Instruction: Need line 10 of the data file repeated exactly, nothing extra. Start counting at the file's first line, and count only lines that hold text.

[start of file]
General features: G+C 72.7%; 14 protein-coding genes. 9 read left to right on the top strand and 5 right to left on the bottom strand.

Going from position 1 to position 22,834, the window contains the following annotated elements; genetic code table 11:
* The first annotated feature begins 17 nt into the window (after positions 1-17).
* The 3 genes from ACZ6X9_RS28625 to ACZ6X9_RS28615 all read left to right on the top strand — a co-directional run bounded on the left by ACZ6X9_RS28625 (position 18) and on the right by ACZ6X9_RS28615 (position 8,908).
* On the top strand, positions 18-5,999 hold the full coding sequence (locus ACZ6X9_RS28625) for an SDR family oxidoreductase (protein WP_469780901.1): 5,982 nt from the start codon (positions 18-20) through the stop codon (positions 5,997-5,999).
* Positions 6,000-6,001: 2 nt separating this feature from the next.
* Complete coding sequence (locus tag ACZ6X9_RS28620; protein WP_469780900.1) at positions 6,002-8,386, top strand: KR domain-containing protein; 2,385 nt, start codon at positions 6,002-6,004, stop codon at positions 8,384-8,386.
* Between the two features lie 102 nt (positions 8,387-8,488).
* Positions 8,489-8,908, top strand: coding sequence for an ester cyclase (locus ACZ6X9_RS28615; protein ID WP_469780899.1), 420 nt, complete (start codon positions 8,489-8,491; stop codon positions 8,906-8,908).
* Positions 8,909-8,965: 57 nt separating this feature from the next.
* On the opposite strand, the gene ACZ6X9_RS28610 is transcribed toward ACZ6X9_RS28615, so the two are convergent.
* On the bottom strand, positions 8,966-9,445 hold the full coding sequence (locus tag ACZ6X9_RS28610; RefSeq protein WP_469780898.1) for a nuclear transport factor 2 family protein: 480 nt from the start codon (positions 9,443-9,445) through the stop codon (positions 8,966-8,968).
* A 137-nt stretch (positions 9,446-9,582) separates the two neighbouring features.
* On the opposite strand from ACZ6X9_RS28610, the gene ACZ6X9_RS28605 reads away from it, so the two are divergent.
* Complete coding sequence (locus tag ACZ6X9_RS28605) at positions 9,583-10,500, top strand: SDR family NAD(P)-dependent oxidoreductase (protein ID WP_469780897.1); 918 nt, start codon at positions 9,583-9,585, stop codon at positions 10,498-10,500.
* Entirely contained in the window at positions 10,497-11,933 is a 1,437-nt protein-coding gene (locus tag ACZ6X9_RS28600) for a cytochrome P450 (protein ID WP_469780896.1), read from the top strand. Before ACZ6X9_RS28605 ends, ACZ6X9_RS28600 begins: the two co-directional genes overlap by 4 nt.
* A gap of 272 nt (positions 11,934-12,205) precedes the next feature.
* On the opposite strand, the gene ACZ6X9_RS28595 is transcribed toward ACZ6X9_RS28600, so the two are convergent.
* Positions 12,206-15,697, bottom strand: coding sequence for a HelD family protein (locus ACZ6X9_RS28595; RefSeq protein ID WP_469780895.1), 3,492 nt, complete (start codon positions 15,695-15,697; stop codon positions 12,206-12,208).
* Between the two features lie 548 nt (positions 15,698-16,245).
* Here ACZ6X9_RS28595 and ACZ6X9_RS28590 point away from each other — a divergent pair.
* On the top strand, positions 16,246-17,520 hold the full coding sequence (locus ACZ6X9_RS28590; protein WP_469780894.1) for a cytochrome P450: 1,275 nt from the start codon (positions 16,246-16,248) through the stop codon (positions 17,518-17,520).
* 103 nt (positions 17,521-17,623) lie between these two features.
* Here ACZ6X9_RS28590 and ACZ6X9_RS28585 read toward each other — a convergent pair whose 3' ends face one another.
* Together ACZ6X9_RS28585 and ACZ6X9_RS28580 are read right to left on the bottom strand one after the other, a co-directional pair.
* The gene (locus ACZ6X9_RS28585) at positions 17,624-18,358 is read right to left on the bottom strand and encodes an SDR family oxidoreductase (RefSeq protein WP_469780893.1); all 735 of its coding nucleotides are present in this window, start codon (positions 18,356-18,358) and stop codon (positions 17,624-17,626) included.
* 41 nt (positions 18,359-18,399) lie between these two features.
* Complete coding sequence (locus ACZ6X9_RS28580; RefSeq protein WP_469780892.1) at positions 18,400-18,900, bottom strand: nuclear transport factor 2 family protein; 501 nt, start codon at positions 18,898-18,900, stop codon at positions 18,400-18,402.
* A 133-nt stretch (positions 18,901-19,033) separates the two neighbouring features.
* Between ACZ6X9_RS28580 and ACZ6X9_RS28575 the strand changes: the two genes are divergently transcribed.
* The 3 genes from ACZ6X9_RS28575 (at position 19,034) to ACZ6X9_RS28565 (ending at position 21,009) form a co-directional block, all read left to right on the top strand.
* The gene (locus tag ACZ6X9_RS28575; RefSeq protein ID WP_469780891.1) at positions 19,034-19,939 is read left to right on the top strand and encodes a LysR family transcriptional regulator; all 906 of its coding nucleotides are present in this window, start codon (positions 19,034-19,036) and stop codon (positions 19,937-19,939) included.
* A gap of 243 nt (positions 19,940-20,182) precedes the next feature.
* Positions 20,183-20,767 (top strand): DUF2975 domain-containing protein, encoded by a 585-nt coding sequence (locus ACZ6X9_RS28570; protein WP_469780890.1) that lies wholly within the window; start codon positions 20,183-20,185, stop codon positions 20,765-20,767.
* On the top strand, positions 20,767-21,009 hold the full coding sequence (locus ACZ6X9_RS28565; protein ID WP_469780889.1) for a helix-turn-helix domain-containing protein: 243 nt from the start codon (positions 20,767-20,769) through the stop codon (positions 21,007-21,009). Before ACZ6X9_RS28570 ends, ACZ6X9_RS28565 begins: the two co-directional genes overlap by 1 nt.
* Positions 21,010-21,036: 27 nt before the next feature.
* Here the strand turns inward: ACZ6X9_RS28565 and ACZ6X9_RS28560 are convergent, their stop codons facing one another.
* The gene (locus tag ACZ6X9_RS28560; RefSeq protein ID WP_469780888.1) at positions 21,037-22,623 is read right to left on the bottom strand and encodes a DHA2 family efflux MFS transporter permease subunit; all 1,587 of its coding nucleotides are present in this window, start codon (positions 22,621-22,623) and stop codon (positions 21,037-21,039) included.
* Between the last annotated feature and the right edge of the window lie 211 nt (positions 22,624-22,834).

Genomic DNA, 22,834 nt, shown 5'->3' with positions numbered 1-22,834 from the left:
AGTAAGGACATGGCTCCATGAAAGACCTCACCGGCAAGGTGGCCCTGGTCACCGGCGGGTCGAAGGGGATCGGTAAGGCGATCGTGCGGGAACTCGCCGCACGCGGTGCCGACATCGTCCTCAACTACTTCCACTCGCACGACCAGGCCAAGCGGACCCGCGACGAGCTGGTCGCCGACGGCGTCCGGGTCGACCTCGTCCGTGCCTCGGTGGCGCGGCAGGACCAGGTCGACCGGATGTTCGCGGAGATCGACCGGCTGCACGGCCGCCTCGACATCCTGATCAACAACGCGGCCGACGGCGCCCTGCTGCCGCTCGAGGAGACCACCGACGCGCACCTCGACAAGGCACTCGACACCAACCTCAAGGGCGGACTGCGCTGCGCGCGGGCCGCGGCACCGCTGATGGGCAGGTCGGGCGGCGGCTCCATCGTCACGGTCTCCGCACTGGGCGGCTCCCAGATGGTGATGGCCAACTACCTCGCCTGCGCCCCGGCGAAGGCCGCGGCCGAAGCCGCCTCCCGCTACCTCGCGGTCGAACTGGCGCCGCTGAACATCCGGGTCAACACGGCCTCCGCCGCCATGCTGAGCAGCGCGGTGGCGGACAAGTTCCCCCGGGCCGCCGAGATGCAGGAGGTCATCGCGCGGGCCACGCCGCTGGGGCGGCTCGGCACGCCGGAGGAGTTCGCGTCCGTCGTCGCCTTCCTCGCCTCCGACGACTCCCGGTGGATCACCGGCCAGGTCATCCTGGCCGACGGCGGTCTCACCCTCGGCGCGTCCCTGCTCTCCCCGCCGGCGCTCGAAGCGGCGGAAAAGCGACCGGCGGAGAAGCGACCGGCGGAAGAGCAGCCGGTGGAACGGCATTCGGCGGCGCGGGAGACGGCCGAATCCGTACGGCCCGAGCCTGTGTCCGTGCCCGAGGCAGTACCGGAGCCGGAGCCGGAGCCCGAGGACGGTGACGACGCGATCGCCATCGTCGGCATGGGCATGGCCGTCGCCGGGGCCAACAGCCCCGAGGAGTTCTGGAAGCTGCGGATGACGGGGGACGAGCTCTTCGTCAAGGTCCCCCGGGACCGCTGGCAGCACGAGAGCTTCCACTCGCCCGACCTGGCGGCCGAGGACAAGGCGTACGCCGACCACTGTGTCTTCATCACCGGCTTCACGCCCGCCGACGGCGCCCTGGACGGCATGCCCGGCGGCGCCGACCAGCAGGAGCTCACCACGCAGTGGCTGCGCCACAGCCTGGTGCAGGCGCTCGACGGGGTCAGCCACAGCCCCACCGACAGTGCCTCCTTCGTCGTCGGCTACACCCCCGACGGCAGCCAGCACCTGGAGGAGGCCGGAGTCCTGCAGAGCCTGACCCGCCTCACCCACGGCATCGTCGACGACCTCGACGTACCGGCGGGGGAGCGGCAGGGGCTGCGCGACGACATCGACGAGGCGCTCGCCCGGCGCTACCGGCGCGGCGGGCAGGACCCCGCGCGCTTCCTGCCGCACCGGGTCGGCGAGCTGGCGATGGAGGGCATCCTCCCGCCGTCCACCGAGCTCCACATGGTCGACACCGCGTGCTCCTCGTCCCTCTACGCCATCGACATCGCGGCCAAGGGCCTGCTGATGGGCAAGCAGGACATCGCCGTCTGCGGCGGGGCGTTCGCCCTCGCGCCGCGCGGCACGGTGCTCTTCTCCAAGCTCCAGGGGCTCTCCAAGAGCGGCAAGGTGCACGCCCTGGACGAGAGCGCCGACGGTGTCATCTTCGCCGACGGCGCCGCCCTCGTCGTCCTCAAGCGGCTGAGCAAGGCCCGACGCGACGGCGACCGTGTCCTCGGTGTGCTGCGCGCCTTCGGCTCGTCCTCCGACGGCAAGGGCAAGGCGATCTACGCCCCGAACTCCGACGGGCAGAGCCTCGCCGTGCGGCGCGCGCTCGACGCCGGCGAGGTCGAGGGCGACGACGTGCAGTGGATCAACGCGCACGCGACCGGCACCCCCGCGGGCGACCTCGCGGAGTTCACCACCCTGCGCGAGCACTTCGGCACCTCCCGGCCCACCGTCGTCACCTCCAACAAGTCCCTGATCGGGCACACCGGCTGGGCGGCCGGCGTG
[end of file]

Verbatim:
* Positions 8,909-8,965: 57 nt separating this feature from the next.